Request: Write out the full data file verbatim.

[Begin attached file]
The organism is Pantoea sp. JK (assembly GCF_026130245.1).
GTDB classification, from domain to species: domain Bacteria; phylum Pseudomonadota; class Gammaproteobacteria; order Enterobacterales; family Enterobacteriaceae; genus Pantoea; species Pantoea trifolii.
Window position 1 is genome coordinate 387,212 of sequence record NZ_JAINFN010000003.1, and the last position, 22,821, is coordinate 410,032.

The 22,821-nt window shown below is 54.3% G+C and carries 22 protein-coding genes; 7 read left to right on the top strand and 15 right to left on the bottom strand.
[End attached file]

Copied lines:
The organism is Pantoea sp. JK (assembly GCF_026130245.1).
GTDB classification, from domain to species: domain Bacteria; phylum Pseudomonadota; class Gammaproteobacteria; order Enterobacterales; family Enterobacteriaceae; genus Pantoea; species Pantoea trifolii.
Window position 1 is genome coordinate 387,212 of sequence record NZ_JAINFN010000003.1, and the last position, 22,821, is coordinate 410,032.

The 22,821-nt window shown below is 54.3% G+C and carries 22 protein-coding genes; 7 read left to right on the top strand and 15 right to left on the bottom strand.